Basser Seminar Series

Global Alignment of Multiple Biological Networks with Applications

Speaker: Dr Chung-Shou Liao

Time: Wednesday 13 February 2013, 3:00pm to 4:00pm

Location: The University of Sydney, School of IT Building, Lecture Theatre (Room 123), Level 1

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With the increasing availability of large protein interaction networks, the question of biological network alignment is becoming central to systems biology. Global alignment of protein interaction networks attempts to find an optimal mapping between the nodes of the networks that best represents conserved biological function. We introduce IsoRankN a global multiple network alignment tool based on spectral clustering on the induced graph of pairwise alignment scores. IsoRankN integrates sequence data with protein interaction information to help in more accurately identifying functionally related proteins across species. That is, proteins within each of these clusters derived by IsoRankN are more likely to share similar Gene Ontology (GO) annotation. In particular, we construct IsoBase, the first publicly available ortholog database that focuses on functionally related proteins based on the IsoRankN algorithm.

In addition, the flexible nature of this algorithm makes it suitable for different applications of network alignment. This algorithm can yield interesting insights into the evolutionary dynamics of related species. In recent years, when investigating the phylogenetic properties of organisms from a systems-level perspective, most studies have focused on the classification of organisms based on local structural comparison of metabolic pathways. We use IsoRankN to more comprehensively incorporate topological information of metabolic networks to explore the phylogenetic relationships between microorganisms. The classification result reveals differences in metabolic features between phylogenetically closely related organisms. With the ongoing increase in the number of metabolic annotations, the approach will help identify phenotypic variations that may not be apparent based solely on sequence-based classification.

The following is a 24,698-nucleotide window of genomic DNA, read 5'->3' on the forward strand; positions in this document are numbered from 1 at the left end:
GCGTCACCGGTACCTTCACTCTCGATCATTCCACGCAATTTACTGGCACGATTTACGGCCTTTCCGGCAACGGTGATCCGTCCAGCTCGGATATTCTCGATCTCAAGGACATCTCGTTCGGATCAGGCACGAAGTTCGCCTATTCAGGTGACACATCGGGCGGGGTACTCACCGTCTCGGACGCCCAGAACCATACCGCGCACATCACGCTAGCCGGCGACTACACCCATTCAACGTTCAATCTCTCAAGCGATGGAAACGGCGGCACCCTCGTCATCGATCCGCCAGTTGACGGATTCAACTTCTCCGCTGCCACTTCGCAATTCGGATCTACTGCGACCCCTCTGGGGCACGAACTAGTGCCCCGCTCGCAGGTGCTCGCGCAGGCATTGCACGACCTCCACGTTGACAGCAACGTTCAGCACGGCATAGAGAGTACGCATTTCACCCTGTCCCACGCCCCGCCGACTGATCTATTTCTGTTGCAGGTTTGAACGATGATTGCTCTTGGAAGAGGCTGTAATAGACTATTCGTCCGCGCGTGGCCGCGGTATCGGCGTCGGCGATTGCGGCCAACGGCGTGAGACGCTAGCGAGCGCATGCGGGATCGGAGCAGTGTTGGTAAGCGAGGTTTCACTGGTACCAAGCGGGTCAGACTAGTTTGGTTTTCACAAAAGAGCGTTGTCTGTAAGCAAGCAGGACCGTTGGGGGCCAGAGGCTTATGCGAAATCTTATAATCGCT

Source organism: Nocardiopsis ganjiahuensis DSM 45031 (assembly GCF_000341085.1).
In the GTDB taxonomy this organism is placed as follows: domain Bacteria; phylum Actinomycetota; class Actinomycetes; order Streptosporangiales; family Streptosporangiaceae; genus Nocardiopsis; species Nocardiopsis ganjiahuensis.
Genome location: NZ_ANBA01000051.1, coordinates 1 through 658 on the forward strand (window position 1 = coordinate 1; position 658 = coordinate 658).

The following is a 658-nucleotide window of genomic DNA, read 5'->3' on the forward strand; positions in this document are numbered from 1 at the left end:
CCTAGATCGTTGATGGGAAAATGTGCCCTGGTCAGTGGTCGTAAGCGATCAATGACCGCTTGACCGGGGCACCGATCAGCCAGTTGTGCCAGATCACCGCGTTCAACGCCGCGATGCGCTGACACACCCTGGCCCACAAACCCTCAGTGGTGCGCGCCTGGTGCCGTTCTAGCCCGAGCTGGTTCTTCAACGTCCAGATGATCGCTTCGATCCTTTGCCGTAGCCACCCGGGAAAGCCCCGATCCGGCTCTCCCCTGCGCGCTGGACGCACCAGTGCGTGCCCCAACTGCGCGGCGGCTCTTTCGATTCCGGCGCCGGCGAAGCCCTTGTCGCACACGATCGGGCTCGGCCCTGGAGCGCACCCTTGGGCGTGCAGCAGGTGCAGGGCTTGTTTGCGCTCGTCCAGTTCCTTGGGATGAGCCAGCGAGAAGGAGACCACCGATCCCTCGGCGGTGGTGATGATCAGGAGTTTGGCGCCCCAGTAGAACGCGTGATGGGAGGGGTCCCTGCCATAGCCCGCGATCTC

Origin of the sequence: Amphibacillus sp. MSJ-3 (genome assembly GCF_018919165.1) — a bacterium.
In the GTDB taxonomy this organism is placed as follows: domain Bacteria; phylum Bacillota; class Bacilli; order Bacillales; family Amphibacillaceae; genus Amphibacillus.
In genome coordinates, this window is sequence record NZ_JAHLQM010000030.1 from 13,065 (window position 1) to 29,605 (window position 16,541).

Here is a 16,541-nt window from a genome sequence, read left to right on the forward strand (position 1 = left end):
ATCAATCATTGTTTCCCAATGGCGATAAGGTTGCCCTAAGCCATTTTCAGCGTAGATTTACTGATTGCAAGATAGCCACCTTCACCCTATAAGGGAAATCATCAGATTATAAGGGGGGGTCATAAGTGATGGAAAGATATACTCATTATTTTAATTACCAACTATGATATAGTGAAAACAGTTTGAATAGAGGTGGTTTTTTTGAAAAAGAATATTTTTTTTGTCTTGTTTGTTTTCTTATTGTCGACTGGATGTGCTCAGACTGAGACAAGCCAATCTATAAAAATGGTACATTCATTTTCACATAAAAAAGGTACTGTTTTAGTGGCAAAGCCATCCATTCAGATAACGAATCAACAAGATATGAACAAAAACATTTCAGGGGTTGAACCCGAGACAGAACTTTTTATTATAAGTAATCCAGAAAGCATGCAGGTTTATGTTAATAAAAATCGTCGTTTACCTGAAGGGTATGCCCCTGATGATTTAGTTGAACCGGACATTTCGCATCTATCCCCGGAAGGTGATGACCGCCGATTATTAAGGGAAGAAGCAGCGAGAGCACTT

This is joint work with Prof Bonnie Berger's Lab, CSAIL, MIT.

Speaker's biography

Dr Chung-Shou Liao joined the Institute of Information Science (IIS), Academia Sinica since January 2002, after he obtained his MS degree in the Combinatorial Mathematics group of Applied Mathematics from National Chiao Tung University. He has worked in the Algorithms and Computation Laboratory at IIS, Sinica and pursued the PhD program at the Department of Computer Science and Information Engineering (CSIE), National Taiwan University since 2004. He obtained his PhD degree in July 2009 and has served as an assistant professor in the Dept. Industrial Engineering and Engineering Management, National Tsing Hua University since February, 2010. Dr Liao’s research mainly focuses on designing efficient combinatorial and graph algorithms that can be used to solve optimization problems from real applications. He has been interested in problems related primarily to network design and systems biology. Other areas of interest include computational geometry, graph theory, and on-line decision learning.